Losing a loved one is never easy. Decisions need to be made, there are timelines to stick to, and adjusting to life without that person can be a challenge all in its own. As time goes on, the detail most overlooked is what to do with an estate filled with items that need to be taken care of. How do you tackle the project of sorting those items before moving forward?

We have compiled a few tips from our experience both personally and professionally in the industry that are sure to help you along the way.

two sets of hands folding linens

Before Getting Started

Give yourself some time and prepare mentally
Taking the time to reminisce and giving yourself time to grieve are important. Ditch the harsh deadlines and remember to try and enjoy the parts of this journey that matter. Going through belongings alone or with others can be fun and bring a lightheartedness that is much needed during a time of loss.

Gather necessary loved ones
Sorting through a loved ones items is often a family affair. To get this process started make sure to set the focus towards what is important to keep. Not what is wanted, maybe to decorate their new space, but what reminds them of the loved one they will be remembering. Try setting some ground rules for choosing items to keep things fair and make sure that everyone has equal chance to keep what matters most to them.

Expert Tip: Find or purchase storage bins for storing and packing what you want to keep and set up corners for each person so they can have a space to themselves.

looking over a clients' turquoise and silver jewelry pieces

During the Process

Keep what brings you joy and bright memories
When sorting through the items of a loved one, it can become difficult to determine which items are most meaningful as most items have memories attached. So how do you prevent keeping too much?

It is important to find the items that bring you the happiest memories. In the popular Netflix show, ‘Tidying up with Marie Kondo’, Marie explains the best way to identify these items is by taking each item in one’s hand and asking: “Does this spark joy?” If it does, keep it. If not, put it back. Sit with each item for a minute and remember what it makes you think of. The more you do this, the easier it will become to identify the items that bring the most joyful memories of your loved one. Once you have decided to keep an item, place it in an empty bin for transport or storage.

“No matter how wonderful things used to be, we cannot live in the past. The joy and excitement we feel here and now are more important.” – Marie Kondō, The Life-Changing Magic of Tidying Up: The Japanese Art of Decluttering and Organizing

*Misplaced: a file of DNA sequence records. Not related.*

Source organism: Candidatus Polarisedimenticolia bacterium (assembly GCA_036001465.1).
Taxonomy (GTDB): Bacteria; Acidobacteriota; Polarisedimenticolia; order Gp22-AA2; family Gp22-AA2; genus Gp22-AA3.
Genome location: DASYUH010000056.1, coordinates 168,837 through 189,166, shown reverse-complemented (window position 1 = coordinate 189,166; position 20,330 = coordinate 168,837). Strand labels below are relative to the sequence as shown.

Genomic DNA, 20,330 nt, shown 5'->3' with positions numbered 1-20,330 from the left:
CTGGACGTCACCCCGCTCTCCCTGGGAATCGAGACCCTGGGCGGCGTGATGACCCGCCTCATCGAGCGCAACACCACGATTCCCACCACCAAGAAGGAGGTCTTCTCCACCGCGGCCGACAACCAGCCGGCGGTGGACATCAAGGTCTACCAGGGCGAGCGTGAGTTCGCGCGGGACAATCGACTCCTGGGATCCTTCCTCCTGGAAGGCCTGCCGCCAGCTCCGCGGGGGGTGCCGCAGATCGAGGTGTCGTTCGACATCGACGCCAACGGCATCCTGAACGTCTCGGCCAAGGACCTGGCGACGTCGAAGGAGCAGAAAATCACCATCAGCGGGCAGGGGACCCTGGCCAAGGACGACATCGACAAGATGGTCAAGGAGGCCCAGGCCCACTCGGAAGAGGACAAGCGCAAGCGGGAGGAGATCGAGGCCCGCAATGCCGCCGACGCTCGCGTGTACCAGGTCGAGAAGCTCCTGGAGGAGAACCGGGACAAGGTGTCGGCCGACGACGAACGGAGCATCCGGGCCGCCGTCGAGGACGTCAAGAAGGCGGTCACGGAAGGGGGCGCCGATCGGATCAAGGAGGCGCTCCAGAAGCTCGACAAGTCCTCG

Expert Tip: Take photos! Some items may be too bulky or difficult to keep but still hold strong memories. When this is the case we suggest taking a photo of the item so you have a visual representation despite needing to physically part with the item.

Keep in mind that someone else can handle the leftovers
When choosing what to keep, it can be overwhelming to also decide what should be tossed, donated, and sold. By keeping in mind that anything you don’t want to keep can be handled by a professional, it can help bring the focus back to you and what you find important.

Still Finding It Difficult?

You’re not alone! Many people feel the same way and explain it here:

old handwritten letter with photograph of woman and black cat

Hitting a Road Block

If you’re hitting a road block, try these next few tips to help get you to the finish line:

Try sorting some of your own items first
Your own items will not hold as much emotional weight as the items of a loved one. By taking time to sort through some of your own items you can get used to the sorting process and carry that same technique onto the items of your loved one.

Visit the home / space / items more than once
Sitting and sorting for long periods can be tiresome work. Know when you have reached your limit and if you are unsure about a particular item or have a large amount of items to sort through, give yourself many sorting sessions. Ensuring you have more time to make decisions can ease the difficulty and stress associated with the task. Give yourself a deadline but know that you have that allotted time with the items. A second look can help purge more or ensure a sentimental item is not missed.

Consider a creative approach
Oftentimes the items we choose to keep from a loved one can be placed in a box and rarely visited. To prevent this, thinking of a creative way to display the most cherished items can be therapeutic. Consider a shadow box, a collage of photos, a small memory box or a scrapbook.

We hope these tips can help guide you through the sorting of a loved ones belongings. It can be a difficult task that many of us have experienced. If you have any tips to share, we would love to know what aided you through your process.